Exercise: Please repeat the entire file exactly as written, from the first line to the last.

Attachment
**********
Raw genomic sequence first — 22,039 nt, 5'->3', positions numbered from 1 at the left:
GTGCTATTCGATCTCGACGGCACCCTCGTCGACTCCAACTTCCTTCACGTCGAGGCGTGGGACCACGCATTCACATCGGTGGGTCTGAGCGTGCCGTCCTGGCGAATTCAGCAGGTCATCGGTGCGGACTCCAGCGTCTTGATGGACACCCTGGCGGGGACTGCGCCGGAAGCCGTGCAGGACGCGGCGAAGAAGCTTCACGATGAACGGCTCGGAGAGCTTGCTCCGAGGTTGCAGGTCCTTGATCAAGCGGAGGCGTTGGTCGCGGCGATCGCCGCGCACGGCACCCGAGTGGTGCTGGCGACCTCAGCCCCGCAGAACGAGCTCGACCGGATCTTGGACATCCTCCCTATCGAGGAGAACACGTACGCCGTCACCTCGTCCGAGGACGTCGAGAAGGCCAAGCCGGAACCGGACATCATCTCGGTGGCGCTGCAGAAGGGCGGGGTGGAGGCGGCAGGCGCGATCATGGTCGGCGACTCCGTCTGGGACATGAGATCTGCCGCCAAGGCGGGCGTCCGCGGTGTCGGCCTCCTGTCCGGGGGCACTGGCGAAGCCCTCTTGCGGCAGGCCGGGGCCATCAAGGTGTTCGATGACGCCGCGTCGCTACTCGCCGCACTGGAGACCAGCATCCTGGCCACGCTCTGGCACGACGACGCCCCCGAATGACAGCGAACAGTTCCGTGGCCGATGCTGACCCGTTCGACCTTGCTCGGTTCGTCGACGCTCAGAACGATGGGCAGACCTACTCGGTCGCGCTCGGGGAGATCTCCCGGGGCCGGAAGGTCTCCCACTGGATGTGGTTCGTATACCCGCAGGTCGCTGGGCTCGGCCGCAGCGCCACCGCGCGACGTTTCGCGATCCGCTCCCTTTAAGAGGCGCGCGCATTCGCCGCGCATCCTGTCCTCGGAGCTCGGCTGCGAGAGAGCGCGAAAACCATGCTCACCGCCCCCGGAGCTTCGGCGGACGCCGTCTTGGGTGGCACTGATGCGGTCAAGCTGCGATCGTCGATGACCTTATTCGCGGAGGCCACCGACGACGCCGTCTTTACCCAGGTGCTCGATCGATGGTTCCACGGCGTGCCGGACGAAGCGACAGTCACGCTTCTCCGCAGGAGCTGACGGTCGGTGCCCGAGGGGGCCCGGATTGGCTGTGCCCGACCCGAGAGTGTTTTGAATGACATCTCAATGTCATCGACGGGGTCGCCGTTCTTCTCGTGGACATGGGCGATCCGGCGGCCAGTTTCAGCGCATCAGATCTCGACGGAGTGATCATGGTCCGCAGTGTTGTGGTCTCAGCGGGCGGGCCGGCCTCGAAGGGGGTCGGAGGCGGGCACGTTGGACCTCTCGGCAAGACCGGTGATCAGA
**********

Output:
Raw genomic sequence first — 22,039 nt, 5'->3', positions numbered from 1 at the left:
GTGCTATTCGATCTCGACGGCACCCTCGTCGACTCCAACTTCCTTCACGTCGAGGCGTGGGACCACGCATTCACATCGGTGGGTCTGAGCGTGCCGTCCTGGCGAATTCAGCAGGTCATCGGTGCGGACTCCAGCGTCTTGATGGACACCCTGGCGGGGACTGCGCCGGAAGCCGTGCAGGACGCGGCGAAGAAGCTTCACGATGAACGGCTCGGAGAGCTTGCTCCGAGGTTGCAGGTCCTTGATCAAGCGGAGGCGTTGGTCGCGGCGATCGCCGCGCACGGCACCCGAGTGGTGCTGGCGACCTCAGCCCCGCAGAACGAGCTCGACCGGATCTTGGACATCCTCCCTATCGAGGAGAACACGTACGCCGTCACCTCGTCCGAGGACGTCGAGAAGGCCAAGCCGGAACCGGACATCATCTCGGTGGCGCTGCAGAAGGGCGGGGTGGAGGCGGCAGGCGCGATCATGGTCGGCGACTCCGTCTGGGACATGAGATCTGCCGCCAAGGCGGGCGTCCGCGGTGTCGGCCTCCTGTCCGGGGGCACTGGCGAAGCCCTCTTGCGGCAGGCCGGGGCCATCAAGGTGTTCGATGACGCCGCGTCGCTACTCGCCGCACTGGAGACCAGCATCCTGGCCACGCTCTGGCACGACGACGCCCCCGAATGACAGCGAACAGTTCCGTGGCCGATGCTGACCCGTTCGACCTTGCTCGGTTCGTCGACGCTCAGAACGATGGGCAGACCTACTCGGTCGCGCTCGGGGAGATCTCCCGGGGCCGGAAGGTCTCCCACTGGATGTGGTTCGTATACCCGCAGGTCGCTGGGCTCGGCCGCAGCGCCACCGCGCGACGTTTCGCGATCCGCTCCCTTTAAGAGGCGCGCGCATTCGCCGCGCATCCTGTCCTCGGAGCTCGGCTGCGAGAGAGCGCGAAAACCATGCTCACCGCCCCCGGAGCTTCGGCGGACGCCGTCTTGGGTGGCACTGATGCGGTCAAGCTGCGATCGTCGATGACCTTATTCGCGGAGGCCACCGACGACGCCGTCTTTACCCAGGTGCTCGATCGATGGTTCCACGGCGTGCCGGACGAAGCGACAGTCACGCTTCTCCGCAGGAGCTGACGGTCGGTGCCCGAGGGGGCCCGGATTGGCTGTGCCCGACCCGAGAGTGTTTTGAATGACATCTCAATGTCATCGACGGGGTCGCCGTTCTTCTCGTGGACATGGGCGATCCGGCGGCCAGTTTCAGCGCATCAGATCTCGACGGAGTGATCATGGTCCGCAGTGTTGTGGTCTCAGCGGGCGGGCCGGCCTCGAAGGGGGTCGGAGGCGGGCACGTTGGACCTCTCGGCAAGACCGGTGATCAGA